Connect with us

Forex News

China’s reopening set to help EMFX get back on track: Reuters poll



China's reopening set to help EMFX get back on track: Reuters poll
© Reuters. FILE PHOTO: Travellers walk at a terminal hall, during the annual Spring Festival travel rush ahead of the Chinese Lunar New Year, in Beijing Capital International Airport, Beijing, China January 18, 2023. REUTERS/Tingshu Wang/File Photo

By Vuyani Ndaba and Vivek Mishra

JOHANNESBURG/BENGALURU (Reuters) – China’s reopening is set to boost emerging market currencies against the U.S. dollar over the next six months, primarily for those that export commodities to the world’s second-largest economy, a Reuters poll of foreign exchange analysts found.

Investor confidence towards emerging market assets has risen since China dropped its pandemic-era zero-COVID policy late last year but worries that the U.S. Federal Reserve has quite a bit more tightening in store have put a damper on sentiment.

Emerging markets face the significant risk of an extended series of Fed interest rate hikes and a strengthening dollar, both of which increase the burden of hard-currency denominated debt and lead to tighter financial conditions.

But China’s reopening is expected to stimulate domestic consumption and tourism, which would benefit its neighbours in North and Southeast Asia, as well as various emerging economies that rely on commodity exports.

Despite the threat posed by higher U.S. yields in recent weeks, the Currency Index remains almost 3% below its early February peak, as dollar bulls have reemerged.

“China’s re-opening should drive stronger EM growth relative to the U.S.,” noted Mikhail Liluashvili, strategist at Bank of America (NYSE:).

“Hard landing risks remain with us, but timing it is tricky as global growth has been surprising to the upside. In this environment, it is better to avoid direct USD exposure.”

After a good start to the year for emerging market forex, the U.S. dollar has risen nearly 4% from its recent lows on rate differential support.

So long as U.S. inflation keeps drifting lower, however, strategists forecast emerging market currencies will perform better than majors, although not in a straight line upward in the near term.

“USD strength can persist for a bit longer, as the market tries to navigate the balance of global growth recovery and higher rates,” wrote Mark McCormick (NYSE:), global head of FX strategy at TD Securities.


“(But) we continue to see few catalysts in the very near-term that could turn the narrative, though keep an eye on the upcoming China data dump.”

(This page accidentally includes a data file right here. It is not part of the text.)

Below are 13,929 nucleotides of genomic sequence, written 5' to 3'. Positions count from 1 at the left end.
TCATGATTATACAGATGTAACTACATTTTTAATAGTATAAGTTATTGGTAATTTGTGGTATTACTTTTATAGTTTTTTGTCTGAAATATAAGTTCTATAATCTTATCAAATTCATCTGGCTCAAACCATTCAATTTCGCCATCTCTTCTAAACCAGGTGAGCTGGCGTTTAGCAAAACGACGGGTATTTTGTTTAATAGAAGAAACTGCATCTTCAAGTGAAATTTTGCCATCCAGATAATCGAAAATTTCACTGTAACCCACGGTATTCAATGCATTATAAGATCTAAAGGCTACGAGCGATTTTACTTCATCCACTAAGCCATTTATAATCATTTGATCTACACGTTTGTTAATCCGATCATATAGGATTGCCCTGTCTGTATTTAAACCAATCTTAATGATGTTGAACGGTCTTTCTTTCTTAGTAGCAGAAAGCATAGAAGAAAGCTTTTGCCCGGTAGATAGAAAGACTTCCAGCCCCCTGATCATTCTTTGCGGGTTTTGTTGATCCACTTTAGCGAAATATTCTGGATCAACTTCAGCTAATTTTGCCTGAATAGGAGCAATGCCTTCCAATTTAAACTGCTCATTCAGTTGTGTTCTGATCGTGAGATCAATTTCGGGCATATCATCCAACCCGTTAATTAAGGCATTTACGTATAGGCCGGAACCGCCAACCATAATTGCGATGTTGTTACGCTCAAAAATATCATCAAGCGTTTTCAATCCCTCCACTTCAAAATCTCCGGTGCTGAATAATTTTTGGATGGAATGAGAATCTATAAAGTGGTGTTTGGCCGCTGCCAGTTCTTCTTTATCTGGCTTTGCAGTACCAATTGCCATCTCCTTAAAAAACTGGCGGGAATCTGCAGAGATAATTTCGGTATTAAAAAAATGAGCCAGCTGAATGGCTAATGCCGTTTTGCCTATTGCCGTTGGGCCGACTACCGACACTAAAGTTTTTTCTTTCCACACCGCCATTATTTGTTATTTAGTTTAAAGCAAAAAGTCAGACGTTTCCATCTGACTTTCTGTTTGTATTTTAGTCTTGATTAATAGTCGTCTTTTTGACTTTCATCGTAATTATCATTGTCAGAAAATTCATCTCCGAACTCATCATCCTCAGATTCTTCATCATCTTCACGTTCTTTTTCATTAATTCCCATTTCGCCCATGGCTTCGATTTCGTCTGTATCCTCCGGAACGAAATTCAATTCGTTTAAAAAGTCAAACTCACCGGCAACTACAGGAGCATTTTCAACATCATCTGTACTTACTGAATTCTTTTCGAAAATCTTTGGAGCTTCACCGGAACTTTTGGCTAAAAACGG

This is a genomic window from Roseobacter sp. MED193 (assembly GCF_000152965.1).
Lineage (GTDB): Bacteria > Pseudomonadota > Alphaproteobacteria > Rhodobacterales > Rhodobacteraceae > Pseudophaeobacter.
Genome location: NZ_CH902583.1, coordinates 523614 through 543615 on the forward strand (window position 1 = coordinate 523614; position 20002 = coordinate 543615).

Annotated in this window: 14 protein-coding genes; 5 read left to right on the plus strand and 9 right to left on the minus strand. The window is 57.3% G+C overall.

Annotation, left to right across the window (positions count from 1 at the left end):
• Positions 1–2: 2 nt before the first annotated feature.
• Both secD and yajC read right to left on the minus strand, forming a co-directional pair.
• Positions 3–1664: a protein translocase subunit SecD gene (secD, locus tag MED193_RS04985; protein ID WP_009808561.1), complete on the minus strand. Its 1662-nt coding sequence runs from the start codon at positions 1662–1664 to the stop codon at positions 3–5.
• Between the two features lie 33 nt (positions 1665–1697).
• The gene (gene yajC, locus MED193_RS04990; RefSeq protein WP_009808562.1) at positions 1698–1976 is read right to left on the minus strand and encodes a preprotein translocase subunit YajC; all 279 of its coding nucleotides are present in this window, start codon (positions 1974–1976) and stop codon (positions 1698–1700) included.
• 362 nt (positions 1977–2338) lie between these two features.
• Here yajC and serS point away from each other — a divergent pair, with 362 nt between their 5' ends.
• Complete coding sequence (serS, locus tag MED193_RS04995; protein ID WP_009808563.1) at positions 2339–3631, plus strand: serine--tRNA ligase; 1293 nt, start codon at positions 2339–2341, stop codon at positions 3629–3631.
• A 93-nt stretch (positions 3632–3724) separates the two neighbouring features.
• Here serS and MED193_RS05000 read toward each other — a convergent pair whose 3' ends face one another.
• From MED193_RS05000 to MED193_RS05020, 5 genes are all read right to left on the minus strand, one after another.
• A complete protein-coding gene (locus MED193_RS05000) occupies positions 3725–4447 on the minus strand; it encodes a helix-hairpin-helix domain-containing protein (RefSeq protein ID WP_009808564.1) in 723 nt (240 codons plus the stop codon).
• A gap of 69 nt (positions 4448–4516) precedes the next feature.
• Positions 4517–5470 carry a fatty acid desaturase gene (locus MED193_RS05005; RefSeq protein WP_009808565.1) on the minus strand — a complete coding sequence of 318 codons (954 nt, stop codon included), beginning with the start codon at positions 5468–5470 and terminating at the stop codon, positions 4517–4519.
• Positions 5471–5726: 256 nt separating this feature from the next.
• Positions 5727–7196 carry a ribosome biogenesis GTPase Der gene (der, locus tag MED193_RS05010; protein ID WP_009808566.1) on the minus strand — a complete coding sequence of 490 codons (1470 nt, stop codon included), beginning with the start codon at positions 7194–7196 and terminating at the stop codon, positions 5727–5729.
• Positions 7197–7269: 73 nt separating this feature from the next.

China may set an economic growth target as high as 6% in a bid to boost investor and consumer confidence and build on a promising post-pandemic recovery, according to sources involved in policy discussions.

After falling about 8% last year, China’s tightly controlled yuan was predicted to appreciate only around 4% to 6.67 per dollar in a year.

But analysts said the direction of the yuan will partly depend on the annual meeting of the National Party Congress, slated to begin this Sunday. Investors are watching for any further government measures to stimulate economic recovery.

Analysts in the poll said commodity currencies are also expected to appreciate due to China’s economic reopening.

The Russian rouble is predicted to gain about 2.0% to 74.1/$ in six months, with the Canadian, Australian and New Zealand dollars forecast to rise 3.2%, 5.4%, and 3.0%, respectively.

, a high-yielder, which has lost over 6% so far this year, was expected to gain about 3% in the next six months to 17.67 per dollar.

Mexico’s peso, closely linked to the prospects of the U.S. dollar, and the Turkish lira, are the only two emerging market currencies covered by the poll expected to weaken. [BRL/POLL]

The lira, the worst-performing emerging market currency last year, is set to fall about 12% to 21.68/$ in the next six months.

“A lack of an independent central bank and an unorthodox view on monetary policy should keep the lira on a weakening trend against the greenback for the foreseeable future, unless the presidential election this May results in regime change,” said Brendan McKenna, international economist at Wells Fargo (NYSE:).




Continue Reading
Click to comment

Leave a Reply

Your email address will not be published. Required fields are marked *

Forex News

Dollar retreats, euro gains after Credit Suisse boosts risk sentiment




The U.S. dollar retreated in early European trade Thursday and the euro pushed higher as Credit Suisse’s move to bolster its financial position boosted risk sentiment.

At 03:55 ET (07:55 GMT), the , which tracks the greenback against a basket of six other currencies, traded 0.3% lower at 103.980, handing back some of the previous session’s 1% gain.

Credit Suisse (SIX:) announced late Wednesday to borrow as much as CHF 50 billion ($1 = CHF 0.9297) from the Swiss National Bank, strengthening its liquidity position.

Worries have been growing about the Swiss lender’s financial health for some time as it struggled with hefty customer outflows in the wake of a string of scandals. These came to head on Wednesday with its share price slumping to a record low as its main investor, Saudi National Bank, said it was unable to provide more funding to the lender.

The news of this credit line has boosted sentiment, soothing some concerns over an immediate collapse in the sector that had been hit hard by the three recent U.S. bank failures.

rose 0.4% to 1.0619, bouncing on the news, ahead of the European Central Bank’s latest policy-setting later in the session.

The ECB had previously signaled the likelihood of another interest rate increase of 50 basis points as underlying Eurozone remained elevated, but concerns about potential repercussions to the banking sector from such a hefty hike could prompt the policy makers to act more cautiously.